With one kobo per second, an equivalent of nine per cent new tax placed on phone calls, the Federal Government will generate not less than N90 billion yearly. The fund, according to government, will be used to finance free healthcare for the vulnerable people in the country. Since the announcement of the new tax, telecommunications subscribers have continued to tackle government, warning it to reverse the decision. In support of the subscribers, the Lagos Chamber of Commerce and Industry (LCCI) has also frowned at the policy.
In a statement by its Director- General, Dr. Chinyere Almona, the Chamber noted that the new tax regime would put additional cost burden on the companies that depend heavily on the telecommunication infrastructure to deliver their services, while subscribers would be forced to spend more amidst economic hardship.
The Federal Government had announced to place a new tax of one kobo per second, equivalent to nine per cent on phone calls. Government claimed that it had to introduce the tax to generate fund to finance its proposed free healthcare for the vulnerable groups – children under five, pregnant women, the aged, physically and mentally challenged Nigerians. Almona said: “The Lagos Chamber recognises government’s struggle with providing healthcare services in the face of the economic realities we face as a nation today.
The private sector has always shown its commitment to supporting the government’s efforts in providing some public infrastructure for the common good of all or mainly for the underprivileged. “Since the liberalisation of the telecoms sector in 1999, licensed GSM operators have invested heavily in infrastructure to guarantee quality service to telecom subscribers. Due to the rising cost of operations, telecom companies under the Association of Licensed Telecommunication Operators of Nigeria (ALTON) have put a plan in place for a proposed 40 per cent increase in the cost of calls, SMS, and data in the coming weeks.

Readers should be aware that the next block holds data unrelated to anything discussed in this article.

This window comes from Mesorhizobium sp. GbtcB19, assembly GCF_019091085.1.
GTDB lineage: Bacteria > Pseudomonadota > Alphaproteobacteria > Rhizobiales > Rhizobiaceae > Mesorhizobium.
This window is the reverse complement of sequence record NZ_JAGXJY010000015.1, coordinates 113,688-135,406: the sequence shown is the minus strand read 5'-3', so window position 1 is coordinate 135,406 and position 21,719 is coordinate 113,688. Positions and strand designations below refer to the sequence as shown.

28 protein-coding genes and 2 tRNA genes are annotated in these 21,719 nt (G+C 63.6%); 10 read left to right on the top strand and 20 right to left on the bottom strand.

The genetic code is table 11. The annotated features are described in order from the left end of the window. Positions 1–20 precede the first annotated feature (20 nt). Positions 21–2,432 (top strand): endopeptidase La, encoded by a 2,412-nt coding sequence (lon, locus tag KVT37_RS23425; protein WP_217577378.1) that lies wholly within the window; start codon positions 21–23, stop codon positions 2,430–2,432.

“The implications of all of these are that subscribers will be made to pay more for telecom services. And companies that depend heavily on the telecommunication infrastructure to deliver their services will likely begin to incur an additional cost burden even as they currently struggle to comply with about thirty-six different taxes.” Meanwhile, the Chamber urged the Federal Government to use the fund for the purpose it is generated and be accountable. It stated: “Beyond the cost of taxation on telecoms operators, we wish to call the government’s attention to creating a regulatory environment that promotes enterprise— investing more in telecoms infrastructure for a thriving digi-tal economy and minimising the disruptions to telecoms companies’ operations while enforcing tax compliance.
“The realised funds must be well managed to achieve the objective of the tax. A fair and transparent system is critical in identifying the ‘vulnerable group’ that qualifies for the Vulnerable Group Fund. The N876Bilion allocation to health in the 2022 Federal Budget is 5.1 percent of the total budget and lower than the 15 percent minimum allocation as agreed in the Abuja Declaration of 2001. Nigeria’s health sector requires and deserves more allocation considering the state of healthcare delivery in our nation today